—from A Gallery of Ethopaths*

For those of us who cherish text,
There’s anguish in what I’ll say next.
The world of letters, by tradition,
Was one of grace, style, erudition—
A shrine to language at its best,
A temple of the precious blest
Who had achieved the very heights
Of glory in their verbal flights.
All that’s gone, like faded dreams;
There’s no one left today who seems
To give a damn for perfect craft.
Professors now are dull and daft
Impostors who refuse to judge
Between fine work and worthless sludge.
If you rate books by wit and style
It’s sure to rouse your colleagues’ bile;
They’ll fret and grow antagonistic,
Say your approach is “belletristic,”
And hence not suited to a college
Which deals in abstract lit-crit’s knowledge.
If you read books and love them madly
Professors take that very badly.
They say it’s quaint and amateurish
And to persist in it is boorish.
Professionals just use the text
To mirror theory, which reflects
All that you need to know when reading—
Love for great works shows lack of breeding
And it’s discouraged as a rule
In those who go to graduate school.
As a result, our English teachers
Display these most debased of features:
They have no sense of skill and wit,
Consider all aesthetics shit,
Take no delight in humane letters
And can’t tell bad stuff from the better.
Artistic worth takes second place
To gender, class, religion, race,
Or what the faculty define
As the current Party Line.
Writers are judged by whether they
Had something “positive” to say
Advancing a leftish, liberal cause—
Those who did not get scant applause.
Authors are ranked, not by real merit,
But what the prof can find and ferret
Out about how they were enlightened,
Whether their consciousness was heightened,
Whether they’re Tory or progressive,
Stolidly bourgeois, or transgressive,
Whether they worked for women’s rights
Or raised their voice against social blights.
Writers whose work can pass this muster
Have reputations with new lustre.
Others are judged to be deficient—
Their “social sense” was insufficient,
Or they endure receptions icy
Because their politics were dicey.
Pound, Eliot, and Butler Yeats
(By all sane standards, solid greats)
Are only taught with cautious warning
Laced with prim, high-minded scorning
Because these men all said or wrote
Things that get a liberal’s goat.
Some others are in quarantine
Like Byron, Kipling, Scott, Céline—
Most academics can’t endure
Their viewpoints, which they deem “impure.”
Professors drop these real achievers
For worthless, third-rate, trendy screevers
Who now, because of sex and color,
Are hailed as “major,” though they’re duller
Than grey paint peeled off wooden pilings,
And all alike as iron filings.
You can dismiss, without ado,
Bell Hooks, Maya Angelou,
Jamaica Kincaid, Audre Lorde,
And all the others in the horde
Of hyped-up, bogus reputations.
They are just media creations
Designed to tip the canon’s scales
Against the hated dead white males.
The literary sense has died
And we’re left with the putrefied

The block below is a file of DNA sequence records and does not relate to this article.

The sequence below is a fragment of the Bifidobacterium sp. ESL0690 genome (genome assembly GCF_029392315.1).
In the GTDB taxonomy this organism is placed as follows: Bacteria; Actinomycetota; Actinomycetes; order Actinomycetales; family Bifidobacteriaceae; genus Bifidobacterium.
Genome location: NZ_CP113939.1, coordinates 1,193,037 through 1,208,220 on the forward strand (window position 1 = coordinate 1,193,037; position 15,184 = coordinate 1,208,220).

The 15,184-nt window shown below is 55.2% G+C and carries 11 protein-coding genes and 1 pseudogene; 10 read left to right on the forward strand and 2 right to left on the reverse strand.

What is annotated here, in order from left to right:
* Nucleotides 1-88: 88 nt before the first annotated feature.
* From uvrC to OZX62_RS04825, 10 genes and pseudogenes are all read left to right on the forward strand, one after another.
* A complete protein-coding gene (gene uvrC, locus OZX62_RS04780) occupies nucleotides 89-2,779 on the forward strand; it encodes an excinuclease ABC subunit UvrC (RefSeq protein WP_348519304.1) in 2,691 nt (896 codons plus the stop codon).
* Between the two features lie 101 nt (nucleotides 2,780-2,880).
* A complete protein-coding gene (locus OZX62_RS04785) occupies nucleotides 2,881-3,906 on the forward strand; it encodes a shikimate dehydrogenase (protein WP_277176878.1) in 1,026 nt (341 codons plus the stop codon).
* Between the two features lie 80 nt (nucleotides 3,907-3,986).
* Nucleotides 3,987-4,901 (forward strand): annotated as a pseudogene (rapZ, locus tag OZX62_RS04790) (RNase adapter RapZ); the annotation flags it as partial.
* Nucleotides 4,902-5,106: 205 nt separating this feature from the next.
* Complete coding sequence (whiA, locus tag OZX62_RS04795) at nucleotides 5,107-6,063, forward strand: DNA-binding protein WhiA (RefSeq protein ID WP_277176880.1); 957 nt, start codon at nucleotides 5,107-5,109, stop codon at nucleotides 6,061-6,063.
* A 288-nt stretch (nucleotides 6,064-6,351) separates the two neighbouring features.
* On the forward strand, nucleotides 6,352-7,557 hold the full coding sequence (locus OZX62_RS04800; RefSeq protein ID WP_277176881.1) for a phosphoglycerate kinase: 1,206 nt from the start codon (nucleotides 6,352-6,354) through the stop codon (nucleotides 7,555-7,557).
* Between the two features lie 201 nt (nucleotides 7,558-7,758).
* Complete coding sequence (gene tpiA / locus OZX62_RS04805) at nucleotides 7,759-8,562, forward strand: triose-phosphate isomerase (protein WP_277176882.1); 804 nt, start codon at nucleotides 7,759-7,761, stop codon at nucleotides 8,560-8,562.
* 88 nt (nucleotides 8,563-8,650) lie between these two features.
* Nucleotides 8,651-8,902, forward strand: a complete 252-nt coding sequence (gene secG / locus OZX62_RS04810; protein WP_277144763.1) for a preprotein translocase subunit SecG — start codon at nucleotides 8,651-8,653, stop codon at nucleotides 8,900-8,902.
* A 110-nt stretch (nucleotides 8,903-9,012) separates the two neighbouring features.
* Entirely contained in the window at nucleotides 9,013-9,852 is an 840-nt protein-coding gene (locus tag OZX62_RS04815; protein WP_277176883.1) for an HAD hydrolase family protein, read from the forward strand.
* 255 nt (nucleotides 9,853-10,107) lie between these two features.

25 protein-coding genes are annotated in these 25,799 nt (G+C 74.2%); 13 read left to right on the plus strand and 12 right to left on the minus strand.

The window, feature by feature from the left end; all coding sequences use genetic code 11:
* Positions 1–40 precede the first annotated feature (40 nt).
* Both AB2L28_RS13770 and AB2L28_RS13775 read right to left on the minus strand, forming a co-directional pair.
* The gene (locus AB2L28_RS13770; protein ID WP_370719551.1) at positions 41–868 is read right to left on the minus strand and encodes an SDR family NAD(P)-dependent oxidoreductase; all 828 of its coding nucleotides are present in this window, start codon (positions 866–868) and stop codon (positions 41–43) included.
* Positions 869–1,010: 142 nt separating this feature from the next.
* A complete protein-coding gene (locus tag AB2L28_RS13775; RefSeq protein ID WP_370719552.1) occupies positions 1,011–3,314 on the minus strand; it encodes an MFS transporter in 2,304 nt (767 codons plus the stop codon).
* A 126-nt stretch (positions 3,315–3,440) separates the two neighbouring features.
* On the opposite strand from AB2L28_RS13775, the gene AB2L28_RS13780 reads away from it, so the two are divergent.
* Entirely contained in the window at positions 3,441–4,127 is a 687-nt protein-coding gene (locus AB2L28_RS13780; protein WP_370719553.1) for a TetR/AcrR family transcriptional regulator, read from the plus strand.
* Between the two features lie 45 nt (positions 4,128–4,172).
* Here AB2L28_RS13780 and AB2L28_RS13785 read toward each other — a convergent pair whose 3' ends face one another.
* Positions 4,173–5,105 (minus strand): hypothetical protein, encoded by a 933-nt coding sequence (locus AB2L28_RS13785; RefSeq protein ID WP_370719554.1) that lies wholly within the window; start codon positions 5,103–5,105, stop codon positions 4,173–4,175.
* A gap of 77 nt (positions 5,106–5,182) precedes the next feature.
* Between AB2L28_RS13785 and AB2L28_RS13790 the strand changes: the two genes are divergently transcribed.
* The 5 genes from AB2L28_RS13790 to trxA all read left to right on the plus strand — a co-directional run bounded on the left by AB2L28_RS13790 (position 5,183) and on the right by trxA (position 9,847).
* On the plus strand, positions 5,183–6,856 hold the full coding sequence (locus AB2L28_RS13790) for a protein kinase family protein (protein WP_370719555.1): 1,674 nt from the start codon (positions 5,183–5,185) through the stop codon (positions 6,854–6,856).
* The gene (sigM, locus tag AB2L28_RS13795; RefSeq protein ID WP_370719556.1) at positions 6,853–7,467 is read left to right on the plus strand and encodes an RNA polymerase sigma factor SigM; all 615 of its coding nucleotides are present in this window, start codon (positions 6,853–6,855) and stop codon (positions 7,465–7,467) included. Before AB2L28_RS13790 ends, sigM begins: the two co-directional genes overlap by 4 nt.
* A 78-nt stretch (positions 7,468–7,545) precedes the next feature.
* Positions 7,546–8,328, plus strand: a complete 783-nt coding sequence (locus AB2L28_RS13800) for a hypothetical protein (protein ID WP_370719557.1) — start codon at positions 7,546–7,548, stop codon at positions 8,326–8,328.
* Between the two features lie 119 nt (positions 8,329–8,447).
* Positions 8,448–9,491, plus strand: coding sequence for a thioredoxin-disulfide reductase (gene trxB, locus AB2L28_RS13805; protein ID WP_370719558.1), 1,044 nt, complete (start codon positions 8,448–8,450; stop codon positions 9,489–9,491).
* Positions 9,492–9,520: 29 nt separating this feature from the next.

Golems from miasmic mists
Who fill up college reading lists.


*Poet’s Note: A Gallery of Ethopaths is an epic-length satire, now coming  to completion, and being readied for full publication. Over thirty sections of it have already been published in various journals. The meaning of the word ethopathy can be understood from my article on this coinage at aman.members.sonic.net/salemi.html

Joseph S. Salemi has published five books of poetry, and his poems, translations and scholarly articles have appeared in over one hundred publications world-wide.  He is the editor of the literary magazine Trinacria. He teaches in the Department of Humanities at New York University and in the Department of Classical Languages at Hunter College.

NOTE TO READERS: If you enjoyed this poem or other content, please consider making a donation to the Society of Classical Poets.

The Society of Classical Poets does not endorse any views expressed in individual poems or commentary.

CODEC Stories:

26 Responses

  1. E. V.

    Good morning, Joseph. For what my humble opinion is worth, I truly enjoyed reading, “Decay of Literary Sense”. (Even though I’m probably an “offender”, I agree with your point of view and am doing my best to become reformed.) Do you realize that you are, indeed, teaching by example? (The poem’s beat is helping poets like myself learn about meter.) Could you either confirm or correct me: Was this written in iambic tetrameter. If not, please name the meter. Thank you.

    • Joseph S. Salemi

      Yes, it is iambic tetrameter. But keep in mind that in all iambic verse forms, there is an occasional tendency for the first word to be trochaic, thus creating a choriambic foot in the beginning of the line.

      • E. V.

        Thank you. Is there any particular textbook that you highly recommend?

  2. Joseph S. Salemi

    There are so many worthy books on poetic art, many of them excellent. Paul Fussell’s book “Poetic Form and Poetic Meter” is wonderful, as is Babette Deutsch’s handbook. Robert Beum and Karl Shapiro wrote a fine textbook, which is still in print, I believe. Lewis Turco has a more recent book, but the title escapes me at this moment.

  3. CB

    In sadness and depression I ask “What murderous act is next?”
    Forsooth it has already arrived and the youth call it “text”.
    TMI, WTH, IDK, words reduced to nothing
    I look upon our literary future in fear and loathing.
    (pretty poor reply, but your poem makes an all too true statement)

  4. Joseph Charles MacKenzie

    In a world where poetry has become the eunuch of the left, this poem is very much needed.

    Also needed: a satire on the vapid pseudo-formalism of greeting-card sentimentalists and neoromantics—the other side of illiterate liberalism’s wooden nickle.

  5. James A. Tweedie

    Past schoolhouses . . .
    Take it slow . . .
    Let the little . . .
    Shavers grow . . .
    Burma Shave

    Heck, even Burma Shave used meter and rhyme . . . and to good effect, too!

    PS: We can and should do better! Well said, Joseph (both of you!)

  6. Michael Dashiell

    Excellent thinking and helpful enlightenment. I published a Preface in Contemporary Romantic Poetry. It’s written in Byron’s trademark ottava rima thats a few pages long. In this preface I vitally attack the complacent and century old reign of modernism especially in poetry. Though I’m against old-fashioned approaches to poetry, I think formal verse can be as fresh and relevant as any named modern kind. The editors of contemporary poetry reviews all seem to think alike, like the same person duplicated a thousand times. They seem only interested in language based free verse poetry that’s either self-ingulgent or bizarre. It shows the remaining scraps of what modernism can achieve. Theme and content are trivialized here. The universe is vast and rich. It still has many unused topics. It’s time for these editors and poets to break out of their narrow closet and recognize all that awaits.